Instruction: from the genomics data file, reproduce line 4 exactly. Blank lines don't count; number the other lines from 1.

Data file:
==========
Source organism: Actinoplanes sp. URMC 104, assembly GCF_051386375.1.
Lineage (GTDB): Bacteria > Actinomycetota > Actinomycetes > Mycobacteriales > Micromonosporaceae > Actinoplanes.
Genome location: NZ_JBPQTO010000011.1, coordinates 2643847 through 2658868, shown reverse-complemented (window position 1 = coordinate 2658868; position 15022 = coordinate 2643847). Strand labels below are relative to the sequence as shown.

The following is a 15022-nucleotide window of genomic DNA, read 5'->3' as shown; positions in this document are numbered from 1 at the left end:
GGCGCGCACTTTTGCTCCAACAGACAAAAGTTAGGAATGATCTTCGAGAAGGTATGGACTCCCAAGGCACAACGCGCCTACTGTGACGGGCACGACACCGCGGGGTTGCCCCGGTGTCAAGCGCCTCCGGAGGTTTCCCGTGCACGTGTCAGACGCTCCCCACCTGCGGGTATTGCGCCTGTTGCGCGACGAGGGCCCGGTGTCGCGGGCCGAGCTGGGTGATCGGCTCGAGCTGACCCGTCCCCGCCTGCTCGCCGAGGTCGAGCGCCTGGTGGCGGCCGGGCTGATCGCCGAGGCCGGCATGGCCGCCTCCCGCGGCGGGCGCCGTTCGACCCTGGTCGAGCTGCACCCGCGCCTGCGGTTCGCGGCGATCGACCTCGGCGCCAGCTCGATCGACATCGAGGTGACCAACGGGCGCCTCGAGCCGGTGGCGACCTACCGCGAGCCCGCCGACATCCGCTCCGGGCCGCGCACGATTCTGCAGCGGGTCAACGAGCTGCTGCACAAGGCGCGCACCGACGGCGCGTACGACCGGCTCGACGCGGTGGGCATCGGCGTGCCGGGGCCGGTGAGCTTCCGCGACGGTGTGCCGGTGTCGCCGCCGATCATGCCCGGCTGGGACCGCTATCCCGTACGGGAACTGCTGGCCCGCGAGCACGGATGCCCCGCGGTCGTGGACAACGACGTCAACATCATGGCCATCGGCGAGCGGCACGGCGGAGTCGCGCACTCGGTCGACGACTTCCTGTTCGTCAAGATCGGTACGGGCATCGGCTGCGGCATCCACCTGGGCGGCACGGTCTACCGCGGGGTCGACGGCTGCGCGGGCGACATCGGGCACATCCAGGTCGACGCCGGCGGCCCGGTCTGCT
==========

The following is a 15022-nucleotide window of genomic DNA, read 5'->3' as shown; positions in this document are numbered from 1 at the left end: